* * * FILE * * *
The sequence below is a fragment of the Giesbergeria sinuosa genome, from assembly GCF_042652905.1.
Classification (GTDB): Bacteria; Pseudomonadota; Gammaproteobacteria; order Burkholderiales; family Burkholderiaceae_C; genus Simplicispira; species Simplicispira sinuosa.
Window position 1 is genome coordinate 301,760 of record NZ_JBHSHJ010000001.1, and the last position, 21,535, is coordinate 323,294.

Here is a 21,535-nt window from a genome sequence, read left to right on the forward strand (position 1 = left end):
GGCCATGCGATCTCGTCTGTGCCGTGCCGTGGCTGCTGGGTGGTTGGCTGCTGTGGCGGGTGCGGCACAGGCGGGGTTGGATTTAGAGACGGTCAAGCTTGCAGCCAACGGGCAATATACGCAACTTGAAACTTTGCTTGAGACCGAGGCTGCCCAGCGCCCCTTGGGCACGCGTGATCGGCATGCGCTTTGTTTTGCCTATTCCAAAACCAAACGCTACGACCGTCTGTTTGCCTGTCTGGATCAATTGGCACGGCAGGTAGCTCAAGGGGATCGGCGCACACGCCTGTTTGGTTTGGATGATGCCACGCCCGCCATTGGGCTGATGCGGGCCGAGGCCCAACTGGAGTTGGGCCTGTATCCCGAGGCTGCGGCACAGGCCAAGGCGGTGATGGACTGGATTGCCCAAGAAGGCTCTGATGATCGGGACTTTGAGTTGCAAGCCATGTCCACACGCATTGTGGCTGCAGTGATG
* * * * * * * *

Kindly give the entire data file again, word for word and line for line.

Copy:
The sequence below is a fragment of the Giesbergeria sinuosa genome, from assembly GCF_042652905.1.
Classification (GTDB): Bacteria; Pseudomonadota; Gammaproteobacteria; order Burkholderiales; family Burkholderiaceae_C; genus Simplicispira; species Simplicispira sinuosa.
Window position 1 is genome coordinate 301,760 of record NZ_JBHSHJ010000001.1, and the last position, 21,535, is coordinate 323,294.

Here is a 21,535-nt window from a genome sequence, read left to right on the forward strand (position 1 = left end):
GGCCATGCGATCTCGTCTGTGCCGTGCCGTGGCTGCTGGGTGGTTGGCTGCTGTGGCGGGTGCGGCACAGGCGGGGTTGGATTTAGAGACGGTCAAGCTTGCAGCCAACGGGCAATATACGCAACTTGAAACTTTGCTTGAGACCGAGGCTGCCCAGCGCCCCTTGGGCACGCGTGATCGGCATGCGCTTTGTTTTGCCTATTCCAAAACCAAACGCTACGACCGTCTGTTTGCCTGTCTGGATCAATTGGCACGGCAGGTAGCTCAAGGGGATCGGCGCACACGCCTGTTTGGTTTGGATGATGCCACGCCCGCCATTGGGCTGATGCGGGCCGAGGCCCAACTGGAGTTGGGCCTGTATCCCGAGGCTGCGGCACAGGCCAAGGCGGTGATGGACTGGATTGCCCAAGAAGGCTCTGATGATCGGGACTTTGAGTTGCAAGCCATGTCCACACGCATTGTGGCTGCAGTGATG